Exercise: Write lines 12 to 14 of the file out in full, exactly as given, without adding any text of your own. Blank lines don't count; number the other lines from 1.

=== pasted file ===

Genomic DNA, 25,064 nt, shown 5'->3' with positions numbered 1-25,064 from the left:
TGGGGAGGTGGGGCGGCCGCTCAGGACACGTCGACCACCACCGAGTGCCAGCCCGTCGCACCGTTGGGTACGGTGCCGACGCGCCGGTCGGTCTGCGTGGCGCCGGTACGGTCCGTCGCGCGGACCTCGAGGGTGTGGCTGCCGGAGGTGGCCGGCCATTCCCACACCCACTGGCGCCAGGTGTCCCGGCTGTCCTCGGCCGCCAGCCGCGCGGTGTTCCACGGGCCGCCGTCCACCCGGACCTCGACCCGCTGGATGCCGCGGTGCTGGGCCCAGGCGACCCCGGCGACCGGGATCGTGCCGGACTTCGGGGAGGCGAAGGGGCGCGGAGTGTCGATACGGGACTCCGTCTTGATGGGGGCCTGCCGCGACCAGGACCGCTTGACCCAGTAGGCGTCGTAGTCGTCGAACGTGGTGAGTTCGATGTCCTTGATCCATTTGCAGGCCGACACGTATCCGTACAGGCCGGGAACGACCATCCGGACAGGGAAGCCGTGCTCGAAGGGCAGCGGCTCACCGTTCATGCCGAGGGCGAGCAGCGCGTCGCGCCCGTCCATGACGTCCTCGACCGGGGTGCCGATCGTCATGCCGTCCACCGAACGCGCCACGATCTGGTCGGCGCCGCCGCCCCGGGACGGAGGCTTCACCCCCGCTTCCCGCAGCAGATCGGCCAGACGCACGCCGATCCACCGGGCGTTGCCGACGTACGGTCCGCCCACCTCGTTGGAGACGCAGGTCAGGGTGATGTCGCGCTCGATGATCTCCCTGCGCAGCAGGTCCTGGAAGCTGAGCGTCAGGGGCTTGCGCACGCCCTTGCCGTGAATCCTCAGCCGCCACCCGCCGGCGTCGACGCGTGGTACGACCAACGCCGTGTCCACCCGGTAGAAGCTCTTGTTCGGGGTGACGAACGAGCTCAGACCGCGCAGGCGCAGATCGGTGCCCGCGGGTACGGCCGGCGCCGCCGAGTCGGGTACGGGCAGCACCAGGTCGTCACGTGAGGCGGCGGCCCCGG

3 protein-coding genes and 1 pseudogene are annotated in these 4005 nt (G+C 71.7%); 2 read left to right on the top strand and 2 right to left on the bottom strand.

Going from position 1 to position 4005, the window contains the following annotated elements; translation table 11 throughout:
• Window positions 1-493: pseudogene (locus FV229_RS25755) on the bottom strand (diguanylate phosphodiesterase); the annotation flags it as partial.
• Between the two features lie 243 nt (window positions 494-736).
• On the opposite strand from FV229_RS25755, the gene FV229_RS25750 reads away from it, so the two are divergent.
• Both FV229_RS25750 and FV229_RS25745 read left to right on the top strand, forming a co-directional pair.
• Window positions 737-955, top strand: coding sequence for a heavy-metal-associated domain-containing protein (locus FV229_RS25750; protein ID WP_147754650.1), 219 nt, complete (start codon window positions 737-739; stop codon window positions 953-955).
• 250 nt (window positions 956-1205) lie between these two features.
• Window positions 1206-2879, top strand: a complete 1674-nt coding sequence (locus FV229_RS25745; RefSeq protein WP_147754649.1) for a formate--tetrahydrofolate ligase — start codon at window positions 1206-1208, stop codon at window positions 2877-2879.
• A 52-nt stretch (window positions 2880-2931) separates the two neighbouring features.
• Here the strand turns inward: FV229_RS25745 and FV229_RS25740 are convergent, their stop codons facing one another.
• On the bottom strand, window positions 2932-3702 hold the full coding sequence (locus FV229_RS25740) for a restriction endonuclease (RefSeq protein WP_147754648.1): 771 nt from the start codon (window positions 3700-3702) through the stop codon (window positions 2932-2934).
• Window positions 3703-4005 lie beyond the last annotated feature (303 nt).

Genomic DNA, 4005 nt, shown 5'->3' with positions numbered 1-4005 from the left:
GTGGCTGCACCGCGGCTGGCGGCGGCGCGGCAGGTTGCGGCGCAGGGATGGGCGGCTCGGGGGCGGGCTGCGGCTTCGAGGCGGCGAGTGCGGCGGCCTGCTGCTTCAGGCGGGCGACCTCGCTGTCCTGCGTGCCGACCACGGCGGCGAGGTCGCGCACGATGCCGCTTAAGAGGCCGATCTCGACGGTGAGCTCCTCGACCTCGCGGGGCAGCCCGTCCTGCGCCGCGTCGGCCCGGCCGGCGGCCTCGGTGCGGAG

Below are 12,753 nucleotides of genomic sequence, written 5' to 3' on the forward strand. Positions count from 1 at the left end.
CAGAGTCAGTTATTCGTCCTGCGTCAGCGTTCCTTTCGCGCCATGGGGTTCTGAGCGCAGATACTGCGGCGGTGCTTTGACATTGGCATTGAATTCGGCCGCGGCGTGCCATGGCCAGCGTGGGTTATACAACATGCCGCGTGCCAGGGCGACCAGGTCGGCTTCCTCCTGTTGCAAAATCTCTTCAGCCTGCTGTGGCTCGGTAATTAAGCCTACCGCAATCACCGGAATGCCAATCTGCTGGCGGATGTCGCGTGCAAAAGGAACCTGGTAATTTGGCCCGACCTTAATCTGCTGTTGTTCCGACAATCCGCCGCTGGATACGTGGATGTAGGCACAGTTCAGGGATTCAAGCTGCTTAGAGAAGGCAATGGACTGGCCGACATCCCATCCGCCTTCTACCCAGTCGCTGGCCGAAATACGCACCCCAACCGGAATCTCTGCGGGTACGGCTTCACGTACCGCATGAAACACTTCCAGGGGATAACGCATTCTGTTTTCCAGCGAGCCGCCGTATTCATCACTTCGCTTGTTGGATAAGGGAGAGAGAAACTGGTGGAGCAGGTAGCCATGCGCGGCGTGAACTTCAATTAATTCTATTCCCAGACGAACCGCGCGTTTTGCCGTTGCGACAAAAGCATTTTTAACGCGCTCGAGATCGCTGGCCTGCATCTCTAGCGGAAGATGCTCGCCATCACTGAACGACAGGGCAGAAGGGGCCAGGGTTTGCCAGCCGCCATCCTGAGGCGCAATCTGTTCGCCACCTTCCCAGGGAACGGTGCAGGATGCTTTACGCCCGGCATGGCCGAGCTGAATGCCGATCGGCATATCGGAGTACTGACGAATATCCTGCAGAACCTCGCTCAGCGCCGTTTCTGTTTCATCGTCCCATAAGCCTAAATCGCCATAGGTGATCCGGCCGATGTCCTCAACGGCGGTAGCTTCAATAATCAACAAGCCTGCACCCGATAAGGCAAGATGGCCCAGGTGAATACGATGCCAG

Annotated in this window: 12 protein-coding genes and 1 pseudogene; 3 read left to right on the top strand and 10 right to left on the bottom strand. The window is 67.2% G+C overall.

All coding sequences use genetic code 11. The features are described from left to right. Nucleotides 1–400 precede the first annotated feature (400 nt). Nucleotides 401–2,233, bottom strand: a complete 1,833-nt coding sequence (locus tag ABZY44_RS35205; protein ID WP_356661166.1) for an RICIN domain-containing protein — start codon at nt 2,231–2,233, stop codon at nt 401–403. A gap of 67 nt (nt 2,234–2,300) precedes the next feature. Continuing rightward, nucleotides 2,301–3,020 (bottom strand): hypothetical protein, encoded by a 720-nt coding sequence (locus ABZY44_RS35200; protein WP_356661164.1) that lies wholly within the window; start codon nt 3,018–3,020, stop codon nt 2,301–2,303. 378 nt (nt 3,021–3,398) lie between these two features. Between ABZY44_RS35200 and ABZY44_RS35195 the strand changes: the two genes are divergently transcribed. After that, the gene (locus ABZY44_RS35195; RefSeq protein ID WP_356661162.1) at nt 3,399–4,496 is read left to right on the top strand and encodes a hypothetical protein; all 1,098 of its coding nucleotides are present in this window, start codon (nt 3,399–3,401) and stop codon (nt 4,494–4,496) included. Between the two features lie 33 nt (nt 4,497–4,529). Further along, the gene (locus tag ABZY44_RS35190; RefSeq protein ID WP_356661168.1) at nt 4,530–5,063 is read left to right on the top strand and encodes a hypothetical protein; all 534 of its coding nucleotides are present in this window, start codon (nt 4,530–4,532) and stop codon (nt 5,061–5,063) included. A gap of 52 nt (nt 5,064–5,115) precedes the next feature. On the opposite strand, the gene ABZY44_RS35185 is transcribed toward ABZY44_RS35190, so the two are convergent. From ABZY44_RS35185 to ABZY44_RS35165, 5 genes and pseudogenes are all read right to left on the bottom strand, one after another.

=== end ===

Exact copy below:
• A 52-nt stretch (window positions 2880-2931) separates the two neighbouring features.
• Here the strand turns inward: FV229_RS25745 and FV229_RS25740 are convergent, their stop codons facing one another.
• On the bottom strand, window positions 2932-3702 hold the full coding sequence (locus FV229_RS25740) for a restriction endonuclease (RefSeq protein WP_147754648.1): 771 nt from the start codon (window positions 3700-3702) through the stop codon (window positions 2932-2934).